New York: Dating websites that claim to find your soul mate using computer analysis may not really work, say scientists who found that artificial intelligence can only predict who is more desirable, rather than the perfect match.
Researchers found that it was possible to predict the overall tendency for someone to like and to be liked by others using computer analysis - but not which two particular people was a match.
"We found we cannot anticipate how much individuals will uniquely desire each other in a speed-dating context with any meaningful level of accuracy," said Samantha Joel, a professor at University of Utah in the US.
"I thought that out of more than 100 predictors, we would be able to predict at least some portion of the variance. I did not expect we would find zero," Joel added.
It would be great if people were able to circumvent the hassle and heartache of the dating process by entering information into a computer and having it produce the perfect soul mate, researchers said.
"Dating can be hard and anxiety provoking and there's a market there for a short cut. What if you could skip to the part where you click with someone? But our data suggests that, at least with the tools we currently have available, there isn't an easy fix for finding love," Joel said.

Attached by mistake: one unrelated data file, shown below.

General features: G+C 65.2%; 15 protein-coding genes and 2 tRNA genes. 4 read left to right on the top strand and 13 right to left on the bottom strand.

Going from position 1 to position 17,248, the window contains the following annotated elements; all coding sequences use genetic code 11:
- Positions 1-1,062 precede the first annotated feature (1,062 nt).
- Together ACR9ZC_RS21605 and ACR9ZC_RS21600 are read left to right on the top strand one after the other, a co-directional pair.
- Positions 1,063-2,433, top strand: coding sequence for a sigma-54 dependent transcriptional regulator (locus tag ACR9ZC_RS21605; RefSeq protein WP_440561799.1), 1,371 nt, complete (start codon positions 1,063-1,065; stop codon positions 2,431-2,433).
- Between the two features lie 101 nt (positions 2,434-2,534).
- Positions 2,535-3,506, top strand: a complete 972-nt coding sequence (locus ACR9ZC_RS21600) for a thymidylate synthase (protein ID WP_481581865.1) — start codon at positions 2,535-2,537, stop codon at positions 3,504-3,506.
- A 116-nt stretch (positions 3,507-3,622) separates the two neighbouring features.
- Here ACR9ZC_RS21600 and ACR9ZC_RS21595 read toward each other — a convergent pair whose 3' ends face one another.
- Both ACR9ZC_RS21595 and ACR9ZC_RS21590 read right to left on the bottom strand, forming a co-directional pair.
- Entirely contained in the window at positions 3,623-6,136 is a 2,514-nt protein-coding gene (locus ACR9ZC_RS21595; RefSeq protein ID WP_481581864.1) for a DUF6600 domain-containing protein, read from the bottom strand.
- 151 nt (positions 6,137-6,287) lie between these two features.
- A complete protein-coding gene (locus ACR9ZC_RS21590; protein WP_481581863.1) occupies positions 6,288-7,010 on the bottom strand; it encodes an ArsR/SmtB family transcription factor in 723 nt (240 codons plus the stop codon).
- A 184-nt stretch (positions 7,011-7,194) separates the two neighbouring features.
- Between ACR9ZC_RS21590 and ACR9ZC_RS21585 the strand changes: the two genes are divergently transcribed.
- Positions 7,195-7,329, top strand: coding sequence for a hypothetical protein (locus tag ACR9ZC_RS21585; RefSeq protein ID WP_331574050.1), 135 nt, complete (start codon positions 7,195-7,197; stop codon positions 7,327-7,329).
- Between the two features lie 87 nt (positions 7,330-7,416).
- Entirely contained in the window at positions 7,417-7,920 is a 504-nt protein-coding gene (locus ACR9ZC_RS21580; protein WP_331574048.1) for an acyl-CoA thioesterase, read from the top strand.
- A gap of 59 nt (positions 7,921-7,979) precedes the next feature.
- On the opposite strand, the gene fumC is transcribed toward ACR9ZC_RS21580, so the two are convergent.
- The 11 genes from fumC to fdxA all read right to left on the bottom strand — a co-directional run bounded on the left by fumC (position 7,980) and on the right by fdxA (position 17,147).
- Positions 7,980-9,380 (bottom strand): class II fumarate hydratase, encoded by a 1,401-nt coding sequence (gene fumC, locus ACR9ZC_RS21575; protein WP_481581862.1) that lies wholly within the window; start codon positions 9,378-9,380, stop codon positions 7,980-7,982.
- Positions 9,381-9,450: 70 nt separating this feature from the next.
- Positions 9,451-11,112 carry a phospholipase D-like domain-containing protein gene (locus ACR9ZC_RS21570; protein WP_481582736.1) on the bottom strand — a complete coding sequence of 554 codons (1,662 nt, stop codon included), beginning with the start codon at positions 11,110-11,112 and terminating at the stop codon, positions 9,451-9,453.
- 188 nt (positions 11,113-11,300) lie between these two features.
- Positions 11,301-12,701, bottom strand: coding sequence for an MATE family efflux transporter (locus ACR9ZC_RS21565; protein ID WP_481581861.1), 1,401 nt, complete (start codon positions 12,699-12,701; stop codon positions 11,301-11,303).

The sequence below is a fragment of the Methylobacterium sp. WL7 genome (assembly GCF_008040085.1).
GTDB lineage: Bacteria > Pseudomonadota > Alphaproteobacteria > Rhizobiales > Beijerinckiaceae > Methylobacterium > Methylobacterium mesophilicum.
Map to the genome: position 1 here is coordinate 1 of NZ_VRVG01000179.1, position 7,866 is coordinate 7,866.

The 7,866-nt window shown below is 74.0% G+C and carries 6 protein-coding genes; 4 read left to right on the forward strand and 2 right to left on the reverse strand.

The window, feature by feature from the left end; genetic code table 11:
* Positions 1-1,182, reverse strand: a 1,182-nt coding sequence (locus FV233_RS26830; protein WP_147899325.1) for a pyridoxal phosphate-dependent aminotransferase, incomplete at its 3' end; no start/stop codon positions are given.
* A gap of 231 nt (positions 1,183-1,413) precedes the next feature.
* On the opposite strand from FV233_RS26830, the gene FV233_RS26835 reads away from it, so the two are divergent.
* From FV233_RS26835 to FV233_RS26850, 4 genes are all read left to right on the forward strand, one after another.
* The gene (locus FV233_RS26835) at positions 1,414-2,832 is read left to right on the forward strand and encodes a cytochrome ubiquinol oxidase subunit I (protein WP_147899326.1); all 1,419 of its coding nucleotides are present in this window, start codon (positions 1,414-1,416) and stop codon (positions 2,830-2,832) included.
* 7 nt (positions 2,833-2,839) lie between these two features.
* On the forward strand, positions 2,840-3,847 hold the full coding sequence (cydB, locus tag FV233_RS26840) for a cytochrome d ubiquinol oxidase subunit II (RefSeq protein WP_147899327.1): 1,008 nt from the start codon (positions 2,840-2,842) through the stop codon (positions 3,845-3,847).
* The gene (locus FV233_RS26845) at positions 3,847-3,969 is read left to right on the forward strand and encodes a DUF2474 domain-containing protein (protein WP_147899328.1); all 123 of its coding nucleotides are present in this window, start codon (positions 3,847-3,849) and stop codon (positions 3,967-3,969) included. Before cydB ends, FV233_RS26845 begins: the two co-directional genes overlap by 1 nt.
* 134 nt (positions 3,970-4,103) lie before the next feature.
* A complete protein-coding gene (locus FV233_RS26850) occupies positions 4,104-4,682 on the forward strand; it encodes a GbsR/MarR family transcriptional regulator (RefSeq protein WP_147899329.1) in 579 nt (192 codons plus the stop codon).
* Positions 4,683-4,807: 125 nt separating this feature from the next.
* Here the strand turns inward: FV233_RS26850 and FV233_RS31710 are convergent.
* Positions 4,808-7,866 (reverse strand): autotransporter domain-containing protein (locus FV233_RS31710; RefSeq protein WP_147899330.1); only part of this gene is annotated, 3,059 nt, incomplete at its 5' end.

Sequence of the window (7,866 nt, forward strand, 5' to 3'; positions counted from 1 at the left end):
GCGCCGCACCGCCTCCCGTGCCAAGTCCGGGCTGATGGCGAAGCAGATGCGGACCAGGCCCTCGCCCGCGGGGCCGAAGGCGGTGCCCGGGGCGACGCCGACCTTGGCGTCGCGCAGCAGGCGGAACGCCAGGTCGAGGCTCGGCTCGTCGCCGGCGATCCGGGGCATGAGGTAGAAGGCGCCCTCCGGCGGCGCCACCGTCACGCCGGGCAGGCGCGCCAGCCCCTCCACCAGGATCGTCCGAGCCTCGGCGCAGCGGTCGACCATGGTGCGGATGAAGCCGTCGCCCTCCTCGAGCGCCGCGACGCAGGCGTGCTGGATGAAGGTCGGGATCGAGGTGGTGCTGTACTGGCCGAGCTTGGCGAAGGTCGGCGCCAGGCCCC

While online dating sites provide a valuable service by narrowing the field and identifying potential romantic prospects, "they don't let you bypass the process of having to physically meet someone to find out how you feel about them," he said.
Researchers used data from two samples of speed daters, who filled out questionnaires about more than 100 traits and preferences and then met in a series of four-minute dates.
The participants then rated their interactions, indicating level of interest in and sexual attraction to each person they met.
Researchers used a cutting-edge machine learning algorithm to test whether it was possible to predict unique romantic desire based on participants' questionnaire responses and before the individuals met.
They found it was possible to predict the overall tendency for someone to like and to be liked by others – but not which two particular people was a match.
The study was published in the journal Psychological Science....